West Midlands

Cannock Chase Stepping Stones

Cannock Chase is a large Forestry commission woodland, with tens of car parks, coffee stops, camp sites and even a war cemetery. There are SO many walking routes, cycle paths, and bridleways to choose from. This route starts from the Punchbowl in Milford, away from the hustle and bustle of Birches Valley, and on to the Cannock Chase stepping stones.
We also tried to find Dick Slee’s Cave, which is written on OSMaps, but we failed to find a cave like structure. I shall explain more later on!

Parking At The Punchbowl

We started at Punchbowl car park, which is completely free to park on, and a decent size to be honest. It can get a bit muddy, so make sure you’re able to get out safely. Postcode ST17 0XA.

From there, take the path at the back of the car park, starting with a metal gate. It inclines straight away, so those muscles will be shocked if you’ve brought your bikes along! It’s not too long before it evens out and the first part of the walk is straight, with different types of trees framing the edges. We did this walk in early November, and it was VERY muddy. As it is a route for all modes of transport, the paths get churned up quite a lot. Definitely one for wellies or walking boots.

Cannock Chase Stepping Stones

This part of the walk is absolutely fine for walkers, cyclists, horses (we saw many pairs of riders) and pushchairs/wheelchairs if you are happy with muddy wheels. Walk along with Harts Hill to your left, on what forms part of the Staffordshire Way. At your first fork, make a left and head down on the Sherbrook Valley trail. At the end of this part is the Stepping Stones. I would estimate it is only a 20 minute walk from the car park; about 3/4 of a mile.

There are picnic benches around the water for you to have a seat while the kids splash away. I noticed that the tables and benches are metal. Perfect for in the winter, as I find the wooden ones are constantly wet. The day we came, it was cold, but the seats were perfectly fine to sit on! The ford is fed from the the Sher Brook, and is perfect for welly stomps, testing out new waterproof gear, cycling through at speed and general wading around. Kids and water are a brilliant mix and I guarantee that this will keep them entertained for a while.

Hop, skip and jump across the stepping stones and make your way up and straight ahead. We wanted to scope out Dick Slee’s Cave, as the kids are massive cave fans, and it just makes the walk sometimes. I already had a premonition that it wasn’t an actual cave, but, here’s hoping!

Dick Slee’s Cave

The route we took is pictured down below, and you can open it in OS Maps here. We carried on along the path from the stones until we reached a triangle in the path. Take the right path. Follow this until you notice a bike track that comes from the left to right, and heads quite steeply downhill to the right. Downhill is where you want to go.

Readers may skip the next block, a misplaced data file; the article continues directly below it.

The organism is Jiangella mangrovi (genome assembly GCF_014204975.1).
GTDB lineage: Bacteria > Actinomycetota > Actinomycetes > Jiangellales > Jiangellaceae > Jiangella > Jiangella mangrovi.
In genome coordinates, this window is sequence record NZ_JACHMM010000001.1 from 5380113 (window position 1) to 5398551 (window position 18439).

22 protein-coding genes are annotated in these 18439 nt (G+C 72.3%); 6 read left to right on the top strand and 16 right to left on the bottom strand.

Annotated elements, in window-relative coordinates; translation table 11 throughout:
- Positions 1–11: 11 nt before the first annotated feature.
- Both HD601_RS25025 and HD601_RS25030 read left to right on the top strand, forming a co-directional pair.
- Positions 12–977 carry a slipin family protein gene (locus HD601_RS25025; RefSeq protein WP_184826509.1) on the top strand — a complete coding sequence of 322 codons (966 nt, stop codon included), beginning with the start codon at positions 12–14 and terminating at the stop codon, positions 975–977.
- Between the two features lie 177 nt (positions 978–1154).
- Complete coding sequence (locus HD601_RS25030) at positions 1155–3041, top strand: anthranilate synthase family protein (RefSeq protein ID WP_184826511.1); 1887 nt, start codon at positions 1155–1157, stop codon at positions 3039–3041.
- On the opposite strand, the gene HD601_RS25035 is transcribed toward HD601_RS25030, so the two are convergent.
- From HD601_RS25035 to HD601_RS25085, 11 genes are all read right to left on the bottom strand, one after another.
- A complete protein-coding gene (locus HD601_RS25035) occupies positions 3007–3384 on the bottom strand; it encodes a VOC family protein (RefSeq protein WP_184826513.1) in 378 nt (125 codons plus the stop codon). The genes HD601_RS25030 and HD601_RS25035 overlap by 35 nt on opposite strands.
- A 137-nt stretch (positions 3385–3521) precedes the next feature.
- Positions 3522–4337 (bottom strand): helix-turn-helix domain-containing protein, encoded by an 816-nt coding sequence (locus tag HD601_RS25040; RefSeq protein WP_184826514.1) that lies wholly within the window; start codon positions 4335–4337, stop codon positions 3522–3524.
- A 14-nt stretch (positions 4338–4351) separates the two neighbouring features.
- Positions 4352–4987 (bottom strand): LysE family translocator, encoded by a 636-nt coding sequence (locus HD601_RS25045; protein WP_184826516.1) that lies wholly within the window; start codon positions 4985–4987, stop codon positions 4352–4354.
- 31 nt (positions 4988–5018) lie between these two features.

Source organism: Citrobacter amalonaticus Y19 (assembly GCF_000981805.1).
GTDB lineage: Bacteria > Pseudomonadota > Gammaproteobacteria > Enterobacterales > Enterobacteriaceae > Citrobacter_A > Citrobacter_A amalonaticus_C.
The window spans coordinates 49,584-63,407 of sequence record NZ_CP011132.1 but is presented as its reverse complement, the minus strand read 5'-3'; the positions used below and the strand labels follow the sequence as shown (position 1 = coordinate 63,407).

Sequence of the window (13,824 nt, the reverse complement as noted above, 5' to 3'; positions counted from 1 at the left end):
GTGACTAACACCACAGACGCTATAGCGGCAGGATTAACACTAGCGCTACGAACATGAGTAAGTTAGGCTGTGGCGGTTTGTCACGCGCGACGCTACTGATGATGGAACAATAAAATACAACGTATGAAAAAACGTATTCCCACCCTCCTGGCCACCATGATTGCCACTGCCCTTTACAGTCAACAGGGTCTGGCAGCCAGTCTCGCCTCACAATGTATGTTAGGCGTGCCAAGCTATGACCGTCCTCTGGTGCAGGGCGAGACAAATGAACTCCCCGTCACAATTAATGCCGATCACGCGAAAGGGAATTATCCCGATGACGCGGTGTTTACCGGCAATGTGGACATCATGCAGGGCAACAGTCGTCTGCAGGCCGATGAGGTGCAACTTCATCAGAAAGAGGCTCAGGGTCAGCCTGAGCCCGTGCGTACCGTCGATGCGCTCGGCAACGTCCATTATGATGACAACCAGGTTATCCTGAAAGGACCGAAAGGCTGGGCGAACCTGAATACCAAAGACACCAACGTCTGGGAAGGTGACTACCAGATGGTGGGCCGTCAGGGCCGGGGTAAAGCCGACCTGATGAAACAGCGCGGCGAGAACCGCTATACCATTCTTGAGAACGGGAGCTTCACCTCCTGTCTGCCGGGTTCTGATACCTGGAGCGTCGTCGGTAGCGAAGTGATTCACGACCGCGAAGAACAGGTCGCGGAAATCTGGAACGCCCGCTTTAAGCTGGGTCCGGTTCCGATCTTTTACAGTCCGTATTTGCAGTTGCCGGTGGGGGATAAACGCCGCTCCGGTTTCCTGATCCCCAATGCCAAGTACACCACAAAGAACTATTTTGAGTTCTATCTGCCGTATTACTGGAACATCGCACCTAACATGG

Downhill, to the right.

Now, this is not very suitable for pushchairs, and it is very slippy. You could always carry on down the Sherbrook Valley way and come back up on yourself, if you have wheels. Once down the slope, turn left and head towards the open copse of the woodland. Here is roughly where we thought the ‘cave’ may actually be.

I figure, it is where the small ‘viewpoint’ symbol is on the map. Head straight on from where you came off the track and into the open space, then right by the tree that stands out. There is a small trail marked out in the foliage. Ahead of you there is a drop and a view that radiates out over the other side of the Chase. We said a ‘Hello’ to Dick from here and started back towards the car.

Who Was Dick Slee?

Legend has it, Dick Slee was a hermit, who, as a shy and retiring character, just wanted to live on the Chase. He befriended a hare, and lived quite happily in a hand made turf hut, with a small garden and a spring nearby. The hare was killed one day, by greyhounds, which sent Dick into a melancholic state. He penned a small poem, dedicated to his little friend.

Poor Bess, alas, is dead!
Nought but bad luck for me;
She had no soul to save,
Yet Bess I lov’d to see.
Each day she did around
My humble cot attend,
She was my sole companion,
And my silent friend.

Dick Slee

Unfortunately there is nothing much left of his ‘cave’, save for a hollow in the ground.

We think the ‘Cave’ was under here. A small drop lies underneath, with great views across the Chase.

Heading Back

Walk back out to the tree that stands out and turn left. There is an opening in the trees. Follow on straight and take the second left*. At the crossroads, go straight on and past the picnic bench. Slip and slide down here until you meet the main trail. Turn left and you will end up back at the stepping stones.
*(If you end up taking the first left, this brings you to a trail where you need to turn right, back to the stepping stones. I’m just marking out the route that we took, but it was very easy to take the wrong turning!)

From the stepping stones, retrace your steps by turning right, then right again at the next T junction – back to the car park.

There are no facilities at the Punchbowl, but if you drive out to Milford Common, approx 2 minutes away, there are toilets, parking, and picnic benches. There is also a Wimpy burger chain, which I haven’t seen in YEARS, so we will definitely be making a return trip!

The route we took is approx 4.5k long (about 2.7 miles) and should take just over an hour, maybe more for branch walking and stone hopping!

Now, if anybody knows where the rope swing is, on Cannock Chase, I would LOVE to know. You can catch us over on Facebook or Instagram, or leave a comment below. Thanks in advance!

If you have any questions, tips or recommendations, they are always welcome 🙂

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